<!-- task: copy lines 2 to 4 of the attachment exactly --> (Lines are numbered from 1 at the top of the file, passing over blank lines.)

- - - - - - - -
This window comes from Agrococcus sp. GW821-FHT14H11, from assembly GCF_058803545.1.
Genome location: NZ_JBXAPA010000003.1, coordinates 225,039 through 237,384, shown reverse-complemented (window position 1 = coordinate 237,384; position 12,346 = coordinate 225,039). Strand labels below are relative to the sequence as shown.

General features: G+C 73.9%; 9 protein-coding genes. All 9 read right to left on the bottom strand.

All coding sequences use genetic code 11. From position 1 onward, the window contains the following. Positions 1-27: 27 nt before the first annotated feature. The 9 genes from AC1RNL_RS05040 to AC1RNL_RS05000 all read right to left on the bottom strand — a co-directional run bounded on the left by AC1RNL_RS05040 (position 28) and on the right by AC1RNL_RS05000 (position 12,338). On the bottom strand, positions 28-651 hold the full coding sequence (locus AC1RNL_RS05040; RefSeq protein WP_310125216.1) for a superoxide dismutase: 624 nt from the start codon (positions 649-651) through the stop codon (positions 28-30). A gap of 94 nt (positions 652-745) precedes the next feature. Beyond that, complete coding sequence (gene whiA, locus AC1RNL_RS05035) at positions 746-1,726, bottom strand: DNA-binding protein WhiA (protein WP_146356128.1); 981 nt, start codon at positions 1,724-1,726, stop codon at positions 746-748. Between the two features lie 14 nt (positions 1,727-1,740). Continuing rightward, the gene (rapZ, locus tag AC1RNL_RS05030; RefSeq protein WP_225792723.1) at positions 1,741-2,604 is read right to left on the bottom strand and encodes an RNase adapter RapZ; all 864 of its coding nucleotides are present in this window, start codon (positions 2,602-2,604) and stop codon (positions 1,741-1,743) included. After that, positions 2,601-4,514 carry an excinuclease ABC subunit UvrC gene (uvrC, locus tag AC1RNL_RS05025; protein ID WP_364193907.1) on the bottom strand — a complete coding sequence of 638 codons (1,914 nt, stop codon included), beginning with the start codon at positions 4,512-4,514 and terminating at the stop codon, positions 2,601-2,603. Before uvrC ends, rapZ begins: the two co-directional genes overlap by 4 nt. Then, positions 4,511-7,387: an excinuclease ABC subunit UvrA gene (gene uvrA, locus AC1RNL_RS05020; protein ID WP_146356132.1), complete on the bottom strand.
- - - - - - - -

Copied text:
Genome location: NZ_JBXAPA010000003.1, coordinates 225,039 through 237,384, shown reverse-complemented (window position 1 = coordinate 237,384; position 12,346 = coordinate 225,039). Strand labels below are relative to the sequence as shown.

General features: G+C 73.9%; 9 protein-coding genes. All 9 read right to left on the bottom strand.

All coding sequences use genetic code 11. From position 1 onward, the window contains the following. Positions 1-27: 27 nt before the first annotated feature. The 9 genes from AC1RNL_RS05040 to AC1RNL_RS05000 all read right to left on the bottom strand — a co-directional run bounded on the left by AC1RNL_RS05040 (position 28) and on the right by AC1RNL_RS05000 (position 12,338). On the bottom strand, positions 28-651 hold the full coding sequence (locus AC1RNL_RS05040; RefSeq protein WP_310125216.1) for a superoxide dismutase: 624 nt from the start codon (positions 649-651) through the stop codon (positions 28-30). A gap of 94 nt (positions 652-745) precedes the next feature. Beyond that, complete coding sequence (gene whiA, locus AC1RNL_RS05035) at positions 746-1,726, bottom strand: DNA-binding protein WhiA (protein WP_146356128.1); 981 nt, start codon at positions 1,724-1,726, stop codon at positions 746-748. Between the two features lie 14 nt (positions 1,727-1,740). Continuing rightward, the gene (rapZ, locus tag AC1RNL_RS05030; RefSeq protein WP_225792723.1) at positions 1,741-2,604 is read right to left on the bottom strand and encodes an RNase adapter RapZ; all 864 of its coding nucleotides are present in this window, start codon (positions 2,602-2,604) and stop codon (positions 1,741-1,743) included. After that, positions 2,601-4,514 carry an excinuclease ABC subunit UvrC gene (uvrC, locus tag AC1RNL_RS05025; protein ID WP_364193907.1) on the bottom strand — a complete coding sequence of 638 codons (1,914 nt, stop codon included), beginning with the start codon at positions 4,512-4,514 and terminating at the stop codon, positions 2,601-2,603. Before uvrC ends, rapZ begins: the two co-directional genes overlap by 4 nt. Then, positions 4,511-7,387: an excinuclease ABC subunit UvrA gene (gene uvrA, locus AC1RNL_RS05020; protein ID WP_146356132.1), complete on the bottom strand.